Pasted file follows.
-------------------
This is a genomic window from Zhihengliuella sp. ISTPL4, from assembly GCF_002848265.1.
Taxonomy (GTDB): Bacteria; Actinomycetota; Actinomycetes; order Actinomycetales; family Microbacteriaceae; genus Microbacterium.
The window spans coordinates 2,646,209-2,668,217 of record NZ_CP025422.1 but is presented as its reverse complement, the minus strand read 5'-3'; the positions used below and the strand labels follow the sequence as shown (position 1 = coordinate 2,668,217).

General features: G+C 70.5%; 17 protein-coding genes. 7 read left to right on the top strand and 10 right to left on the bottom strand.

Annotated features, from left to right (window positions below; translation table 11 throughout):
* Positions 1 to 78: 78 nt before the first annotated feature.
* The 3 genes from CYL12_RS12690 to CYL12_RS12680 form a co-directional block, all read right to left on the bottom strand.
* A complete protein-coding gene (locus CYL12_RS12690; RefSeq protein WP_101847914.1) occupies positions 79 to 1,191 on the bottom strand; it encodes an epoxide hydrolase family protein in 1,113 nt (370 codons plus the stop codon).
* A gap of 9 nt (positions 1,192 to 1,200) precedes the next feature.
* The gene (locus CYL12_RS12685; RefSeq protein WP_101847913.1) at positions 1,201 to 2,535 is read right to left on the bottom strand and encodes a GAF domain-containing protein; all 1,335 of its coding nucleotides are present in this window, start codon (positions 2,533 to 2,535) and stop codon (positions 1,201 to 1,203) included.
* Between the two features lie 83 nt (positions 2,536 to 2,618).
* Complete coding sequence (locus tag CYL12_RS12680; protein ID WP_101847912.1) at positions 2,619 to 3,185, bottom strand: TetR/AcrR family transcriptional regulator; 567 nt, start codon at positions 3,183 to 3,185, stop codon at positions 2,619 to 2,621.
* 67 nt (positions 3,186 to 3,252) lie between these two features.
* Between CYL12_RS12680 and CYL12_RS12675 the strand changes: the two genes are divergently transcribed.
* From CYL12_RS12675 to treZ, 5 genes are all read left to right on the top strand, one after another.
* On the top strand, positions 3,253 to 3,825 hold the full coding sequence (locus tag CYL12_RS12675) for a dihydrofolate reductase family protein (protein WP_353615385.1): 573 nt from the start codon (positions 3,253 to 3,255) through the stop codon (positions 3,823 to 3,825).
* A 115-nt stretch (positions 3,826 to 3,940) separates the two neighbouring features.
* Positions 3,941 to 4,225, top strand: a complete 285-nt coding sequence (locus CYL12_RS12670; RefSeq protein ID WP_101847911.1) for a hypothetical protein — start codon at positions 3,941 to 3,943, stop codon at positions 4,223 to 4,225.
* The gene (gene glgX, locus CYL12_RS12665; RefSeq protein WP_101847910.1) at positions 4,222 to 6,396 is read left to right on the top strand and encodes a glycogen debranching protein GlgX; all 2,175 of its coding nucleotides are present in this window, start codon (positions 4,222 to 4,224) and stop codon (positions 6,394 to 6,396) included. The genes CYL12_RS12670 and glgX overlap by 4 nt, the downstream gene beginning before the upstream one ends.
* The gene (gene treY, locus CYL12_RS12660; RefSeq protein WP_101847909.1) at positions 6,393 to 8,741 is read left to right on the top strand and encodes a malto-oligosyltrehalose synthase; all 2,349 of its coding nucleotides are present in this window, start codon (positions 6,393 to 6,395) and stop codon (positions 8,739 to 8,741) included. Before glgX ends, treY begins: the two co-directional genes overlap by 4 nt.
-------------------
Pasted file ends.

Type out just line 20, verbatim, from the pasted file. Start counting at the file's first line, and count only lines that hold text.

* The gene (gene treY, locus CYL12_RS12660; RefSeq protein WP_101847909.1) at positions 6,393 to 8,741 is read left to right on the top strand and encodes a malto-oligosyltrehalose synthase; all 2,349 of its coding nucleotides are present in this window, start codon (positions 6,393 to 6,395) and stop codon (positions 8,739 to 8,741) included. Before glgX ends, treY begins: the two co-directional genes overlap by 4 nt.